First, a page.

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Real Kit v.s. Samples

Discussion in 'Recording' started by music293, Jan 7, 2009.

  1. music293

    music293 Active Member

    Hello all!

    I am hoping you can settle a bit of a debate between a friend and I. Essentially, his stance is that no matter who you are, or where you go, if you're going to be recording a commercially accessible piece of music, the drum kit is more or less ultimately going to be sampled out. Perhaps not the entire kit, but at least the kick and the snare and possibly some cymbals. Now, while I might agree that a lot of the Top 40 these days may be using samples in place of real kits, I still couldn't disagree more! I think the drum kit is not dead, regardless of whatever current technologies exist. Obviously, the industry has used live drums for a long time, and over the years it has created some great sounds...So tell me, do you think that just about every drum kit you're hearing on the radio these days is sampled out, or is it the real deal? Thank you!
  2. BluepryntEnt

    BluepryntEnt Guest

    in rap/ r&b/ pop/ hip-hop, yes
    not in rock/ jazz
    i make some rock music with samples, but you just cant replace the original
  3. GeckoMusic

    GeckoMusic Guest

    layering is common across all genres in this decade. Even rock. I wouldn't be suprized to learn that even the lo-fi pop rock like White Stripes used sample replacment or layering.
  4. music293

    music293 Active Member

    Oh I recognize the commonality and usefulness of samples, but my friend is trying to tell me the kit is dead and I simply do not agree. As BluepryntEnt had said, there is no replacement for the original when it comes to rock.
  5. RMB

    RMB Active Member

    I would disagree with your friend as well.
  6. depending on the songs instrument detail, you'll never know what is and isn't real. Nothing is like live "live", however, depending on the rock song on the radio/video, you won't know the difference if the work is being done by someone who knows what they are doing.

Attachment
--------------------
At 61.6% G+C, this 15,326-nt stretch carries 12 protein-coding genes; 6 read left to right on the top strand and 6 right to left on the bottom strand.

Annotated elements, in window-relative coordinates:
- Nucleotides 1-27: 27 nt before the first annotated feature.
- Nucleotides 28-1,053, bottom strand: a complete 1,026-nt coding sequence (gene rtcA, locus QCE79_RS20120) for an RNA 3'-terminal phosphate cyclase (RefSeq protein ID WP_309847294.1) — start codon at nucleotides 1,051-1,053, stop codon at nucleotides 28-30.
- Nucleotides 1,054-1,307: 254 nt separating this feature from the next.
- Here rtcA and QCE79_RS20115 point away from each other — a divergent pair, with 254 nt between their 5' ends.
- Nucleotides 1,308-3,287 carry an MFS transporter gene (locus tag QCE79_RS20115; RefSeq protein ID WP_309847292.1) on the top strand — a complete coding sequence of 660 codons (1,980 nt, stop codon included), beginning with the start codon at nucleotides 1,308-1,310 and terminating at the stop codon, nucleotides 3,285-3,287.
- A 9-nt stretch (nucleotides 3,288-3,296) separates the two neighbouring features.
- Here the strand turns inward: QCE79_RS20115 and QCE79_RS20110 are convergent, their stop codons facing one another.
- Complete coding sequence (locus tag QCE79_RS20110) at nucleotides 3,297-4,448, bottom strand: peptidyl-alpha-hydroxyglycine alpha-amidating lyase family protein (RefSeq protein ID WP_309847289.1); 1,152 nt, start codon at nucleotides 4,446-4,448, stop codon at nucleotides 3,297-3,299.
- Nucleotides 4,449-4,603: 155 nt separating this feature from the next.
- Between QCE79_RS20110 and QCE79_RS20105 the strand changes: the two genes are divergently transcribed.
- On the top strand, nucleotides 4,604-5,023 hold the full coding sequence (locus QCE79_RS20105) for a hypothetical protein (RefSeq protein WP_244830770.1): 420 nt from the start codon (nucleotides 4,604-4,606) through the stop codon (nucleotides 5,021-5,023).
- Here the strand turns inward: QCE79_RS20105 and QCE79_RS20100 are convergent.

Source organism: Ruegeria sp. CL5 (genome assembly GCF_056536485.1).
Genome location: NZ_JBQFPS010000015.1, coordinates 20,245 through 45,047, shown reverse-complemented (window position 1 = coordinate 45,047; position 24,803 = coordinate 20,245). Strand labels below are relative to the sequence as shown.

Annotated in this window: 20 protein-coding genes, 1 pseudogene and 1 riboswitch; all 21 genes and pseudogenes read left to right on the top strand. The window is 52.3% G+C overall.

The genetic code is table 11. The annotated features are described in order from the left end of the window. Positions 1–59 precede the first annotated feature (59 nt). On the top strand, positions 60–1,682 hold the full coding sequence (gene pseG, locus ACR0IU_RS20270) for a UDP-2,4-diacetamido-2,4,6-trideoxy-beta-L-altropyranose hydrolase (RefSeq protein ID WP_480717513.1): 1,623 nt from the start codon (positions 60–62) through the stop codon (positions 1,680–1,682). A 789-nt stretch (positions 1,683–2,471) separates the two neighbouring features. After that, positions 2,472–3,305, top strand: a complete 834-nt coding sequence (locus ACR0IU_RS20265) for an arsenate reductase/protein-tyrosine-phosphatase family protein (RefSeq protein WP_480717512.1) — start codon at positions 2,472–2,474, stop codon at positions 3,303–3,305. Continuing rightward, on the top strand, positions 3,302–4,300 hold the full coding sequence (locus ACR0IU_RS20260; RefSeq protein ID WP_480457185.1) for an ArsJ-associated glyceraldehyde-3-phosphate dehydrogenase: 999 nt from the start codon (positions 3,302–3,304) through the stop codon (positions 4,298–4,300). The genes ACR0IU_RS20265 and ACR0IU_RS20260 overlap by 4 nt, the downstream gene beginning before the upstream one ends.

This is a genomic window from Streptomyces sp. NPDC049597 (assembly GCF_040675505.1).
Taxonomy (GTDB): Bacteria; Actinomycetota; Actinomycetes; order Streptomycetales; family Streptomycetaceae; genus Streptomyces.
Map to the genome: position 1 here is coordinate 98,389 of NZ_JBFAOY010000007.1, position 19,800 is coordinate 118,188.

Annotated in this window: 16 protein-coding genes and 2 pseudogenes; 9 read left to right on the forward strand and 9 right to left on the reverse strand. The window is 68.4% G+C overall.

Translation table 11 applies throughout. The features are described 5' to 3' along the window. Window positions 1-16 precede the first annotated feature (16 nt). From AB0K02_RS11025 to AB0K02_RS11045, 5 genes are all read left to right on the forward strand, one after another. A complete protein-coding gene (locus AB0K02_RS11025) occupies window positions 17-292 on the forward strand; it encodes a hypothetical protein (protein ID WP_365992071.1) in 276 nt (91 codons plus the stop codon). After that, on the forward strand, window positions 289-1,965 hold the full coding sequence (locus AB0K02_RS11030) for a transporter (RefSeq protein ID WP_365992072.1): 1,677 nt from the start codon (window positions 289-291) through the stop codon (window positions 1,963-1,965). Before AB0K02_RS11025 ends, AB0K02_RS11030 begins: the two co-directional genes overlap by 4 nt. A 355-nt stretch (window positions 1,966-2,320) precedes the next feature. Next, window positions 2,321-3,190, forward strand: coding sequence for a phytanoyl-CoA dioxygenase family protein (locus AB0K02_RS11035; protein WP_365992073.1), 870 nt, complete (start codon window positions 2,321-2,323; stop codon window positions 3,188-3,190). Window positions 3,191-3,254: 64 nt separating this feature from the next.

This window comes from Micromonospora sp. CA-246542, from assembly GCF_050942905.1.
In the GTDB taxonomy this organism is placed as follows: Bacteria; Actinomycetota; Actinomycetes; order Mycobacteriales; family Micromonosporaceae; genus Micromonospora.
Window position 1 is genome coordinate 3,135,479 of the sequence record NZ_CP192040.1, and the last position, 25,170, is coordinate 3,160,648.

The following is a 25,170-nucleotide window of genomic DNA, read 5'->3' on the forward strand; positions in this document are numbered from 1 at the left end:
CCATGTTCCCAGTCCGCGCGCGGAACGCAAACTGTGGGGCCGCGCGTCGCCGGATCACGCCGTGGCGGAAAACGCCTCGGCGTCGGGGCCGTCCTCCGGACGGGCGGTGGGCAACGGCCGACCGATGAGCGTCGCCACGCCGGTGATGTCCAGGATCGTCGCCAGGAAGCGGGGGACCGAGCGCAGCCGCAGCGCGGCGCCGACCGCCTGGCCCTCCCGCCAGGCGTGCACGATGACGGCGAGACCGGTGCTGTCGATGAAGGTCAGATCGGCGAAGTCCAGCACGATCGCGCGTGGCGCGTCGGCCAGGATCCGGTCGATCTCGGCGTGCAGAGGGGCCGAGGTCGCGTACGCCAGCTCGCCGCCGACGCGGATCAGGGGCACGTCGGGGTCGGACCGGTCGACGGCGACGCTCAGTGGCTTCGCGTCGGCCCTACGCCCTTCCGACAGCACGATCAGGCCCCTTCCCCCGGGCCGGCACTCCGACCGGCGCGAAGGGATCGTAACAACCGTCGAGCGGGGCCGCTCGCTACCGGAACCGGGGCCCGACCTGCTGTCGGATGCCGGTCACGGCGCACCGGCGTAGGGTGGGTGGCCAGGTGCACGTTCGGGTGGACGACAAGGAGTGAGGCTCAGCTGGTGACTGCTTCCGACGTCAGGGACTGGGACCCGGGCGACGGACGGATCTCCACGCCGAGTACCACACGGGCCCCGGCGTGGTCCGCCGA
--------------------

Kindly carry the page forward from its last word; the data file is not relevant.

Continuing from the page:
someone that isn't a detailed programmer, will always sound like they are using samples and sequencing.
  7. RemyRAD

    RemyRAD Well-Known Member

    People like playing instruments and they like hearing them played. I like recording drums so that they sound like the best samples you'll ever hear. Anybody can play computer games. Real engineers make recordings. There are however a lot of people out there "manufacturing music". Sorry, I only work with professionals. That usually means real musicians with actual talent & technique. Kind of like me. Real engineer with actual talent & technique. That doesn't mean we don't use computers. But most of us don't record fake music.

    Not a fake producer/engineer
    Ms. Remy Ann David
  8. peterko10ko

    peterko10ko Active Member

    im sorry but i dont think that if you cant play drums you dont have a talent and technique. i myself finished piano school and taught myself how to play guitar bass and drums, but before i learned drums i made amazing beats that were just not played by me. now i know how to play drums and those same beats i play on real drums instead of using samples. i did have a technique when i used samples though. i respect people that can accept technology and not try to be "old school" just because they know how to play drums and want to put themselves above people using samples as if they've got more "talent & technique". and songs dont get on the radio for no reason